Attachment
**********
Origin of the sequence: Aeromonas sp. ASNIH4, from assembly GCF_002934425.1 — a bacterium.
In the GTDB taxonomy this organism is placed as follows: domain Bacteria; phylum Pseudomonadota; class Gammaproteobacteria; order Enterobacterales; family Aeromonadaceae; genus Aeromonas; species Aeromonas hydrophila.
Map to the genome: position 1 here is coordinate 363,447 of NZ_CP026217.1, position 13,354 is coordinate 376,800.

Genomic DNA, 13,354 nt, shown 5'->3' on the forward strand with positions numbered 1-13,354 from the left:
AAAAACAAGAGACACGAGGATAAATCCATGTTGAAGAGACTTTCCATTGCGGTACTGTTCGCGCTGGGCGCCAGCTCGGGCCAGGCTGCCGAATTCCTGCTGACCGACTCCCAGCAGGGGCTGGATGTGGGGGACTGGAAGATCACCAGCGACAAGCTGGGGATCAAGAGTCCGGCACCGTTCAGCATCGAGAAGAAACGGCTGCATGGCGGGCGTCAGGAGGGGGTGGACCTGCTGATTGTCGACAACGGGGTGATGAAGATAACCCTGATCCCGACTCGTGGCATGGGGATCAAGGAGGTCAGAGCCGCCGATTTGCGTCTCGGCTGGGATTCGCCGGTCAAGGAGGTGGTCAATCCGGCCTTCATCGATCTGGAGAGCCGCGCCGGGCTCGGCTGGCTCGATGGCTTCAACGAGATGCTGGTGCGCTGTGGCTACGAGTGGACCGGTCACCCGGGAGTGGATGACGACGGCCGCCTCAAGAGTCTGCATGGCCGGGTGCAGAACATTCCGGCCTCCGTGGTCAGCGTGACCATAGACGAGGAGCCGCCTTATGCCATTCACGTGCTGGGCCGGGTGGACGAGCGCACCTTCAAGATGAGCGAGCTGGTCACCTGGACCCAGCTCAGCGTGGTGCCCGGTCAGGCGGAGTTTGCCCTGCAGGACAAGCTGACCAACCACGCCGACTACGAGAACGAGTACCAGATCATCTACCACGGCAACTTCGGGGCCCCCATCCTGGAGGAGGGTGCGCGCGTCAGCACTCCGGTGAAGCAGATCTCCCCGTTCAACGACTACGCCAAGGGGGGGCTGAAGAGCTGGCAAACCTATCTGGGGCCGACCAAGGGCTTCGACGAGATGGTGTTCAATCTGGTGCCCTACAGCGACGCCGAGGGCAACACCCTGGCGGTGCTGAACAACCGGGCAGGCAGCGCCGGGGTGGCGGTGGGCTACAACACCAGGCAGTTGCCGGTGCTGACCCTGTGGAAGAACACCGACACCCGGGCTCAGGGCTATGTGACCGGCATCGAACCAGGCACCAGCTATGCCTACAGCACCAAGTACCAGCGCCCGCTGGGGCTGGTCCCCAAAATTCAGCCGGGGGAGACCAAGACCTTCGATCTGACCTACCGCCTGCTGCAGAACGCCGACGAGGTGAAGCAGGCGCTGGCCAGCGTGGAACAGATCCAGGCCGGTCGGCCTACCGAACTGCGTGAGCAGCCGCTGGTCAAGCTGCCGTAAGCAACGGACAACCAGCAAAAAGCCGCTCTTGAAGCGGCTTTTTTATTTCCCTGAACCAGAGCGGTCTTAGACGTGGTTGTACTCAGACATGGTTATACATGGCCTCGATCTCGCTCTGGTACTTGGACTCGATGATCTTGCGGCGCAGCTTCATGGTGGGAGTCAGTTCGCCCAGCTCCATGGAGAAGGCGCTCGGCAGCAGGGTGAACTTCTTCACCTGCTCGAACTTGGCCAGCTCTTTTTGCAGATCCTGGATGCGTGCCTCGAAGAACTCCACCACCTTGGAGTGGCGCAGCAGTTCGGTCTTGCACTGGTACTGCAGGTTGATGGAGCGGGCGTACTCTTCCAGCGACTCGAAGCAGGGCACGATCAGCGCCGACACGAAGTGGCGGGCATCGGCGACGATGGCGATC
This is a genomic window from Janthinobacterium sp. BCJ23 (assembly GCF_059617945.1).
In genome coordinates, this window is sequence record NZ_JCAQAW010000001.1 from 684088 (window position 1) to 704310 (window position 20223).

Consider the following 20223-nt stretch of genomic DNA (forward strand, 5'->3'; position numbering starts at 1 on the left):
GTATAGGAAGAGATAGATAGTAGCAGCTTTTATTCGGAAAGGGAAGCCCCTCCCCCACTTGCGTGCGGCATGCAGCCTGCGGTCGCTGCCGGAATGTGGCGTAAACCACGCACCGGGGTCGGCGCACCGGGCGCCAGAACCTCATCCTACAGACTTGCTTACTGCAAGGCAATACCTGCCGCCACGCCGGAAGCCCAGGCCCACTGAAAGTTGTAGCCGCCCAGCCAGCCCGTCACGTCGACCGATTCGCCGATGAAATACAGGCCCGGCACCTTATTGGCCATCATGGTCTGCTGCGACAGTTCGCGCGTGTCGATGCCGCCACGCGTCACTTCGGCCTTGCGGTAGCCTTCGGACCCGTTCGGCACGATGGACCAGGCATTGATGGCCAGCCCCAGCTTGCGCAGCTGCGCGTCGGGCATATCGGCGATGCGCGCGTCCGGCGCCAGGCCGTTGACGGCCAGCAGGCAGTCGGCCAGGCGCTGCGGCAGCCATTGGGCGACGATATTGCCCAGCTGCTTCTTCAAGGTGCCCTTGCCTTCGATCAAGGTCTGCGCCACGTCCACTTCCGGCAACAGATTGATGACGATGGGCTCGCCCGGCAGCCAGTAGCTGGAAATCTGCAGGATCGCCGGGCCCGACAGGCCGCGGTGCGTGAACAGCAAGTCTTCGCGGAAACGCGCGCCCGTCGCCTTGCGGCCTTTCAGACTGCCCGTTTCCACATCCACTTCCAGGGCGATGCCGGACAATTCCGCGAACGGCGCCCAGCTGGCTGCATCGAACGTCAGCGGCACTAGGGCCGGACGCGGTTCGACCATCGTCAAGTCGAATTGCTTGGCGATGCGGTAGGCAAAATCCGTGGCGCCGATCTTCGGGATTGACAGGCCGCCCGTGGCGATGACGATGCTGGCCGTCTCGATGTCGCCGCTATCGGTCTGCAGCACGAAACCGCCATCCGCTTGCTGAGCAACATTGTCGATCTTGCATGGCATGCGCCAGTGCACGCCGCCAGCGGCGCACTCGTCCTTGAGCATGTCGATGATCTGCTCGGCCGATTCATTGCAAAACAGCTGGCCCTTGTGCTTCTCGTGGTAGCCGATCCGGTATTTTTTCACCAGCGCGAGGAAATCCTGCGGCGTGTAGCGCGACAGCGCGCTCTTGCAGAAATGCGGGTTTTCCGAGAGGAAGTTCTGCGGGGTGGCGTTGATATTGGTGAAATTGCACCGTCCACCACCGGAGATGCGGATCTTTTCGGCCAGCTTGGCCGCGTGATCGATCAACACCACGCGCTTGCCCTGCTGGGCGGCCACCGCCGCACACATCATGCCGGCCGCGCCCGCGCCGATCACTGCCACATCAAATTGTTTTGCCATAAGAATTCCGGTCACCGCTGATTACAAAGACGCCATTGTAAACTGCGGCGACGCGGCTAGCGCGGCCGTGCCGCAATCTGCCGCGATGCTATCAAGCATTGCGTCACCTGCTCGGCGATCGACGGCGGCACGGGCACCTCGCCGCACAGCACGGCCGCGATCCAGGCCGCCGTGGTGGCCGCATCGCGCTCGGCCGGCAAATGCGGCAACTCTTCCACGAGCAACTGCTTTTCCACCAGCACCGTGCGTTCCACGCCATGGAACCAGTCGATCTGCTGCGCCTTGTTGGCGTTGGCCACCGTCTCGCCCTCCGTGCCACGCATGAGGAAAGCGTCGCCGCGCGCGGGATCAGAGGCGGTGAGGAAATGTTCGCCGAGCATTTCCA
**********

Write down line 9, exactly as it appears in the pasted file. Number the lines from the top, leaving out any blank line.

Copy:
GTATAGGAAGAGATAGATAGTAGCAGCTTTTATTCGGAAAGGGAAGCCCCTCCCCCACTTGCGTGCGGCATGCAGCCTGCGGTCGCTGCCGGAATGTGGCGTAAACCACGCACCGGGGTCGGCGCACCGGGCGCCAGAACCTCATCCTACAGACTTGCTTACTGCAAGGCAATACCTGCCGCCACGCCGGAAGCCCAGGCCCACTGAAAGTTGTAGCCGCCCAGCCAGCCCGTCACGTCGACCGATTCGCCGATGAAATACAGGCCCGGCACCTTATTGGCCATCATGGTCTGCTGCGACAGTTCGCGCGTGTCGATGCCGCCACGCGTCACTTCGGCCTTGCGGTAGCCTTCGGACCCGTTCGGCACGATGGACCAGGCATTGATGGCCAGCCCCAGCTTGCGCAGCTGCGCGTCGGGCATATCGGCGATGCGCGCGTCCGGCGCCAGGCCGTTGACGGCCAGCAGGCAGTCGGCCAGGCGCTGCGGCAGCCATTGGGCGACGATATTGCCCAGCTGCTTCTTCAAGGTGCCCTTGCCTTCGATCAAGGTCTGCGCCACGTCCACTTCCGGCAACAGATTGATGACGATGGGCTCGCCCGGCAGCCAGTAGCTGGAAATCTGCAGGATCGCCGGGCCCGACAGGCCGCGGTGCGTGAACAGCAAGTCTTCGCGGAAACGCGCGCCCGTCGCCTTGCGGCCTTTCAGACTGCCCGTTTCCACATCCACTTCCAGGGCGATGCCGGACAATTCCGCGAACGGCGCCCAGCTGGCTGCATCGAACGTCAGCGGCACTAGGGCCGGACGCGGTTCGACCATCGTCAAGTCGAATTGCTTGGCGATGCGGTAGGCAAAATCCGTGGCGCCGATCTTCGGGATTGACAGGCCGCCCGTGGCGATGACGATGCTGGCCGTCTCGATGTCGCCGCTATCGGTCTGCAGCACGAAACCGCCATCCGCTTGCTGAGCAACATTGTCGATCTTGCATGGCATGCGCCAGTGCACGCCGCCAGCGGCGCACTCGTCCTTGAGCATGTCGATGATCTGCTCGGCCGATTCATTGCAAAACAGCTGGCCCTTGTGCTTCTCGTGGTAGCCGATCCGGTATTTTTTCACCAGCGCGAGGAAATCCTGCGGCGTGTAGCGCGACAGCGCGCTCTTGCAGAAATGCGGGTTTTCCGAGAGGAAGTTCTGCGGGGTGGCGTTGATATTGGTGAAATTGCACCGTCCACCACCGGAGATGCGGATCTTTTCGGCCAGCTTGGCCGCGTGATCGATCAACACCACGCGCTTGCCCTGCTGGGCGGCCACCGCCGCACACATCATGCCGGCCGCGCCCGCGCCGATCACTGCCACATCAAATTGTTTTGCCATAAGAATTCCGGTCACCGCTGATTACAAAGACGCCATTGTAAACTGCGGCGACGCGGCTAGCGCGGCCGTGCCGCAATCTGCCGCGATGCTATCAAGCATTGCGTCACCTGCTCGGCGATCGACGGCGGCACGGGCACCTCGCCGCACAGCACGGCCGCGATCCAGGCCGCCGTGGTGGCCGCATCGCGCTCGGCCGGCAAATGCGGCAACTCTTCCACGAGCAACTGCTTTTCCACCAGCACCGTGCGTTCCACGCCATGGAACCAGTCGATCTGCTGCGCCTTGTTGGCGTTGGCCACCGTCTCGCCCTCCGTGCCACGCATGAGGAAAGCGTCGCCGCGCGCGGGATCAGAGGCGGTGAGGAAATGTTCGCCGAGCATTTCCA